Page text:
The ROAST Insights team have done a deep-dive into what the travel sector is set to look like through 2023, unpicking consumer attitudes and purchase drivers, with the data suggesting that when it comes to holiday behaviours, 16-24’s and 55-64’s are not so different after all…
Travel is returning to pre-pandemic levels
After being arguably the most disrupted industry during the pandemic, travel is finally set to return to pre-pandemic levels in 2023 with airlines and providers feeling positive about the year ahead.
The pandemic was pivotal in shifting priorities and travel has well and truly repositioned itself as a priority area with many consumers now citing it as more important than pre-pandemic.
The current financial climate means that consumers are forced into a balancing act between making up for lost time while still protecting personal finances. Search trends surrounding ‘cheap’ and ‘all-inclusive’ holidays have emerged as breakout terms as consumers are keen to plan holidays with both a savvy approach and a clear picture of how much they will spend on their holidays.
Relaxation and enjoyment are priorities while sustainable travel is struggling
In general, consumers like to take a holiday abroad to enjoy themselves and relax, but different generations have varying reasons for going on holiday. 16-24’s are all about treating themselves while 35-44’s are after a sense of adventure as they’re likely to be wanting to escape the 9-to-5 lifestyle.
While finances are front-of-mind, consumers look to save money throughout the year. However, 18-24s and 55-64’s can be a bit more spontaneous as they often have fewer responsibilities.
Even though sustainable travel has become a point of discussion, 2023 is not set to be the year where it comes to the fore. Although consumers are showing concerns about sustainability and its relationship with travel, they are not ready to fully commit and start paying more for sustainable travel.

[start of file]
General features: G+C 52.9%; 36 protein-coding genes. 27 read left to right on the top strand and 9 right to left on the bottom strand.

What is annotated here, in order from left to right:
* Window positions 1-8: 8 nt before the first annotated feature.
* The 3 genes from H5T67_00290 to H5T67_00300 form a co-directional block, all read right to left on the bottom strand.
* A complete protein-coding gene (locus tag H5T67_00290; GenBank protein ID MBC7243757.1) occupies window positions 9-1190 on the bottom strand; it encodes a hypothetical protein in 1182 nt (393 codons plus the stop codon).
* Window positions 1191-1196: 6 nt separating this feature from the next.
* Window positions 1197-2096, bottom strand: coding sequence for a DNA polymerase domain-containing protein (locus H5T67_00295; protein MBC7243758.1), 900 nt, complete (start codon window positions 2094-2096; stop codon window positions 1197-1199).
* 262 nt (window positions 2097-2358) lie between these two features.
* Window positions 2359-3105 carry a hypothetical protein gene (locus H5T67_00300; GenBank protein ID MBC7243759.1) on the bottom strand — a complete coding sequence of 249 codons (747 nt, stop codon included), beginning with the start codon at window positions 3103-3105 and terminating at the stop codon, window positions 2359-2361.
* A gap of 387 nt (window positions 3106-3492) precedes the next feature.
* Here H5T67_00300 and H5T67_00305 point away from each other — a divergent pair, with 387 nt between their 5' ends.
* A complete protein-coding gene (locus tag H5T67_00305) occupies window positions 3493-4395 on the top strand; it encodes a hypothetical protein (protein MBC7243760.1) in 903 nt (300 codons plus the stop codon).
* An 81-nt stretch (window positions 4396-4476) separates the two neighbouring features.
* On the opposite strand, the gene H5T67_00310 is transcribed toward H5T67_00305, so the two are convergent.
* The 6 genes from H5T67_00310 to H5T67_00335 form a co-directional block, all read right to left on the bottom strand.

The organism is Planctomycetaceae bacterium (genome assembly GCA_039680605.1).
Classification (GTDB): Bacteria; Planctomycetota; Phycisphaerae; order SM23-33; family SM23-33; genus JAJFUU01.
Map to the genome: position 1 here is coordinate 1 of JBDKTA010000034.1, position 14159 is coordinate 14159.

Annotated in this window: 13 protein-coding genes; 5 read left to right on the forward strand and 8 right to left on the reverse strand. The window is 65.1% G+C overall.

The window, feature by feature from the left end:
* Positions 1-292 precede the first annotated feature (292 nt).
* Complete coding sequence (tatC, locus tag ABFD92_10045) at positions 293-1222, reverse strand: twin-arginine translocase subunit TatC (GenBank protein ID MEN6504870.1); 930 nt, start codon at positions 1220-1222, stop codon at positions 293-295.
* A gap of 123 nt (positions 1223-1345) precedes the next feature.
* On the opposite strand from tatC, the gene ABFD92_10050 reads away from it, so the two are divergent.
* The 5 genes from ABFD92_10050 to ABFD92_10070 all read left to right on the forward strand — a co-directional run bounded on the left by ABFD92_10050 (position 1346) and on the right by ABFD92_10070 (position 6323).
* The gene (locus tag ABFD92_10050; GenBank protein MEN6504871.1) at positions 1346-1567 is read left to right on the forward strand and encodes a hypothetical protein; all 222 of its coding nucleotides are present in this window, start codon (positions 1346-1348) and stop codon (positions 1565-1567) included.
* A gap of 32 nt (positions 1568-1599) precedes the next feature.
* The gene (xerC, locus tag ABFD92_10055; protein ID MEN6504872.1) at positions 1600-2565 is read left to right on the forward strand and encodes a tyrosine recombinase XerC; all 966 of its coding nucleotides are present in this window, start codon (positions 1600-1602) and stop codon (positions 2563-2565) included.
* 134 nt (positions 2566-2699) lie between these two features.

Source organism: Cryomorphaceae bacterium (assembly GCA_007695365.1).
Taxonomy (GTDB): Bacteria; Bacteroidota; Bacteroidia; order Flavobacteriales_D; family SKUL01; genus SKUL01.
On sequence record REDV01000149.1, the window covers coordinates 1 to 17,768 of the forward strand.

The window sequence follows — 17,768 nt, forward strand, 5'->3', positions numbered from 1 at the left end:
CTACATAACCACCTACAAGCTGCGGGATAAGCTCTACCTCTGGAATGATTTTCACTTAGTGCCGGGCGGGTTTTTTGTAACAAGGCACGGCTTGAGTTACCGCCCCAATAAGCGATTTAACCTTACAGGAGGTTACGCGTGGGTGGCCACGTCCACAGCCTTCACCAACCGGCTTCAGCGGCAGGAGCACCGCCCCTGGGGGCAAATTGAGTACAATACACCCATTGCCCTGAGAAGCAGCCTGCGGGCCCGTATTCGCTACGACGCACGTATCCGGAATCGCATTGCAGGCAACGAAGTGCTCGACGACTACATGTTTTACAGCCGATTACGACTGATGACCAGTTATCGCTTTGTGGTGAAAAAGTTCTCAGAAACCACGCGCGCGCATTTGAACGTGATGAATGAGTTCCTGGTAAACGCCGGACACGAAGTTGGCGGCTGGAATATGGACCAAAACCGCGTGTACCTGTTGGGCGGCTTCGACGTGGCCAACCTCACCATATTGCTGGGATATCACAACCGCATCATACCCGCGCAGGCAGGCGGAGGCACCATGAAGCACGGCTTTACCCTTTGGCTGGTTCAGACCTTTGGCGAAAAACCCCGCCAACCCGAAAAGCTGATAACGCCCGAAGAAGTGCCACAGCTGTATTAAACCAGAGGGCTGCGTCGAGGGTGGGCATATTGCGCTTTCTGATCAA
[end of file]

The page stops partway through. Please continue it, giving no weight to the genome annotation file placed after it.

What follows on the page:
16-24s and 55-64s are more similar than you might expect
Despite the age disparity, these two groups have a number of similarities.
They are the two groups most likely to be influenced by travel books, perhaps fuelled by the success of resources such as the Lonely Planet guides. They are also the most likely groups to be influenced by conversations with friends or family.
These similarities may be driven by the relative time-wealth enjoyed by these two groups, who are less likely to be in the labour-intensive double-bind of working and parenting. Supporting this theory is the data point that shows that 35-44’s are the most likely to use travel agents, outsourcing the research process that other age groups relish.
16-24’s and 55-64’s share the luxury of time but diverge drastically on technology use, particularly when it comes to social media, with 24% of the younger group and only 4% of the younger group using it to research their holidays.
Using Insights to fuel Travel Marketing
The insights in our whitepaper suggest the varying importance and roles of media channels to different audiences and hint at the types of messaging and destinations that will resonate best, but the true value of research is only unlocked with bespoke pieces of work using more detailed personas.
Get in touch if you’re interested in understanding the what, why, when and how of travel booking for your specific audiences and we will help you unlock insights that feed directly into your marketing plans. Reach out to our Insights team here.
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Where Next? Travel in 2023
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